10-22 | 16-35/2.8 L II | 20-35 | 24-105 L IS | 28-135 IS | 40/2.8 | 50/1.8 II | 70-200/2.8 L IS | 100/2.8 L IS | 100-400 L IS | Sigma 18-200DC
Speedlite 420EZ | Speedlite 580EX | EF 1.4x II | EF 2x II

  
  LOG IN TO REPLY
pwm2
"Sorry for being a noob"
Avatar
8,626 posts
Likes: 3
Joined May 2007
Location: Sweden
     
Aug 17, 2014 15:49 |  #348

davesrose wrote in post #17101123 (external link)
It is easier to process color: you can't recover blown highlights, though. While you have greater latitude making sure WB is correct, traditional sensors have twice the density of green receptors (where most luminance info is) as the red and blue receptors (which are considered chroma receptors).

The difference in number of red, green or blue receptors isn't relevant to this debate.

What is relevant is that if you clip a single color channel then you do not just clip the intensity but you also change the color. This happens whatever distribution you have of red, green and blue receptors or if you have a Foveon sensor where every pixel is a full RGB triplet.

And the camera is good at lying to us when it shows histograms or zebra patterns because of the rebalancing of the channels that happens when performing WB adjustment.


5DMk2 + BG-E6 | 40D + BG-E2N | 350D + BG-E3 + RC-1 | Elan 7E | Minolta Dimage 7U | (Gear thread)
10-22 | 16-35/2.8 L II | 20-35 | 24-105 L IS | 28-135 IS | 40/2.8 | 50/1.8 II | 70-200/2.8 L IS | 100/2.8 L IS | 100-400 L IS | Sigma 18-200DC
Speedlite 420EZ | Speedlite 580EX | EF 1.4x II | EF 2x II

  
  LOG IN TO REPLY
pwm2
"Sorry for being a noob"
Avatar
8,626 posts
Likes: 3
Joined May 2007
Location: Sweden
     
Aug 17, 2014 16:00 |  #349

davesrose wrote in post #17101168 (external link)
I don't know why you went back to reply to all my previous posts at once, but if you want to be specific: there is one muscle in the inner ear that attaches to the malleous to dampen vibrations to the inner ear. The human brain is also quite different then a microchip, and can filter out ambient sounds. The eye being able to scan, and having two types of photo receptors is just an example of how a digital system is way different. Because our eyes can accomodate and percieve around 20 stops of light, so then digital systems should evolve to render equivalents with their technologies.

I did not go back and reply to all your previous posts at once. I just have not had time to visit POTN since last weekend. So I have a backlog of posts to read.

The eye do not have any 20 stops of dynamic range compared to any 12 stops for a camera sensor. The eye manages less dynamic range than your digital camera if you consider the static contrast it can handle from a single snapshot. But the eye constantly changes ISO (chemical reaction) and aperture as you focus on different parts of a scene making you think that the eye has a huge dynamic range.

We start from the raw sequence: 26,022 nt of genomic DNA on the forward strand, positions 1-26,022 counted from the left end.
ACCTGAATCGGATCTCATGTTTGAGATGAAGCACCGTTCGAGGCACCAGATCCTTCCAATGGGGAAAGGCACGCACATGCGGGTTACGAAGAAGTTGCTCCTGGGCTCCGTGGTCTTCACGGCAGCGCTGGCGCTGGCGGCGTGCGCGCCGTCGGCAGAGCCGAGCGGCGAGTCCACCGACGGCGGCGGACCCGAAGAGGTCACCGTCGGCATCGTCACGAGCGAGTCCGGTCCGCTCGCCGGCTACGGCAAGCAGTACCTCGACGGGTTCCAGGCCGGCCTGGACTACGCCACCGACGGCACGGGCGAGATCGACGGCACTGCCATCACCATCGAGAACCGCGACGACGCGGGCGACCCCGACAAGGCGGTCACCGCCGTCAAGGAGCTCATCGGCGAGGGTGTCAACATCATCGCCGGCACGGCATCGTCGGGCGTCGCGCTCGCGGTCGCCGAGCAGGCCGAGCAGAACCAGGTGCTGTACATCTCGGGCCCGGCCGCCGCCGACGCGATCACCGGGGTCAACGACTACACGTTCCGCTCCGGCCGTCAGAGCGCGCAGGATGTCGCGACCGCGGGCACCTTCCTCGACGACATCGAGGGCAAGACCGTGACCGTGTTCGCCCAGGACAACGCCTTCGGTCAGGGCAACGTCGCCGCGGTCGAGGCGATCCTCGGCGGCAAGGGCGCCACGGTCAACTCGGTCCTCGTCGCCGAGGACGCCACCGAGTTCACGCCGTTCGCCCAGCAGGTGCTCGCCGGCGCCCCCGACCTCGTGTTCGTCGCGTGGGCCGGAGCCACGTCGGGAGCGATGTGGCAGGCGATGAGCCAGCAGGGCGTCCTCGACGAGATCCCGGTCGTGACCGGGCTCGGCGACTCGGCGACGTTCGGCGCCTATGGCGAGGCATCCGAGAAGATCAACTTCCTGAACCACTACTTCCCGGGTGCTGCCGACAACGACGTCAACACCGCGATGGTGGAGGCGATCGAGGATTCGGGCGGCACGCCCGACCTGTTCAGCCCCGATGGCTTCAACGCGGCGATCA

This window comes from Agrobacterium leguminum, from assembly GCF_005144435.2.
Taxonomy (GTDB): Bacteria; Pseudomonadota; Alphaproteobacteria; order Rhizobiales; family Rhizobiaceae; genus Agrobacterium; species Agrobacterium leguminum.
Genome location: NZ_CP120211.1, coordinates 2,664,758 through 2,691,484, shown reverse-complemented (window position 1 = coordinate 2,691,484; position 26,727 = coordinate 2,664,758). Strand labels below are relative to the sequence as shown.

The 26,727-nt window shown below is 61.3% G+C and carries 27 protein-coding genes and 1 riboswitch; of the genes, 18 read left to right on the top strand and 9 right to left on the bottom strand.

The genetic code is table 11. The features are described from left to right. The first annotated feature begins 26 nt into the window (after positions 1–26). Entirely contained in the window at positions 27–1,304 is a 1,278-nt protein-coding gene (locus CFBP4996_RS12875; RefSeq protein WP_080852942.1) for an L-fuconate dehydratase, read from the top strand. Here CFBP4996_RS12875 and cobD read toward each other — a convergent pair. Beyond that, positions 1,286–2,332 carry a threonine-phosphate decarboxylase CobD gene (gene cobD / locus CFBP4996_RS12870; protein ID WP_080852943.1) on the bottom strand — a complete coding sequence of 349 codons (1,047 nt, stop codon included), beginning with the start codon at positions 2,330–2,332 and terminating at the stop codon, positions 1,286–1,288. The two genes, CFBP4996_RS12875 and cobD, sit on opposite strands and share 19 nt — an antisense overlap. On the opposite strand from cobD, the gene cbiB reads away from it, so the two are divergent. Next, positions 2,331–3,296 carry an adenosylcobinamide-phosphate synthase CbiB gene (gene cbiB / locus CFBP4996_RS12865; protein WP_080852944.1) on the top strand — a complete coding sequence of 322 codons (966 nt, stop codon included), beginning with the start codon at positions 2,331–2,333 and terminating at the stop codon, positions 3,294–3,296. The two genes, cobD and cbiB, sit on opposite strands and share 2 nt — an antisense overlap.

So if you want to debate 20 or 22 stops from the eye then that comes from multi-exposure input so you must then also compare it with a merge of multiple exposures using your camera. Take one exposure at 1/4000 and one exposure at 1/125 and then at the same time change the aperture with a couple of stops and change the ISO with a couple of stop and you'll quickly notice that your camera has no problems matching and winning over your eye if you compare same-for-same i.e. when the camera is also allowed to change exposure settings to optimize for different parts of a scene.

Our technology can already do what our eyes or ears can do when it comes to dynamic range or absolute maximas/minimas. It's just that a print is static while our brain processes dynamic information from our eyes and ears. The issue isn't sensor range here, but the difference between real-time adaptation compared to capturing and presenting static data at a later time.


5DMk2 + BG-E6 | 40D + BG-E2N | 350D + BG-E3 + RC-1 | Elan 7E | Minolta Dimage 7U | (Gear thread)
10-22 | 16-35/2.8 L II | 20-35 | 24-105 L IS | 28-135 IS | 40/2.8 | 50/1.8 II | 70-200/2.8 L IS | 100/2.8 L IS | 100-400 L IS | Sigma 18-200DC
Speedlite 420EZ | Speedlite 580EX | EF 1.4x II | EF 2x II

  
  LOG IN TO REPLY
davesrose
Title Fairy still hasn't visited me!
3,725 posts
Likes: 524
Joined Apr 2007
Location: Atlanta, GA
     
Aug 17, 2014 16:04 |  #350

pwm2 wrote in post #17101887 (external link)
Which was exactly what I wrote - the distance between the hissing noise floor level up to the maximum volume before clipping. In audio expressed in dB, since a Bell is a very big unit. In photography, the unit is instead stops.

That's not the same thing: my term for audio DR encompasses source, microphone, and audio system: yours is just audio system. Same with photography: difference in luminosity or tonal stops

pwm2 wrote in post #17101887 (external link)
Not at all. TeamSpead never did imply such a thing. Upscaling an image can't present you with features that wasn't captured in the original, low-resolution, data. But upscaling will not magically invent new features unless you use one of the special image packages that makes use of fractal pattern functions to invent extra structure in the upscaled image.

The context of those posts where arguing my initial statement that upscaling an image to a higher resolution introduces its own artifacts.


Canon 5D mk IV
EF 135mm 2.0L, EF 70-200mm 2.8L IS II, EF 24-70 2.8L II, EF 50mm 1.4, EF 100mm 2.8L Macro, EF 16-35mm 4L IS, Sigma 150-600mm C, 580EX, 600EX-RT, MeFoto Globetrotter tripod, grips, Black Rapid RS-7, CAMS plate and strap system, Lowepro Flipside 500 AW, and a few other things...
smugmug (external link)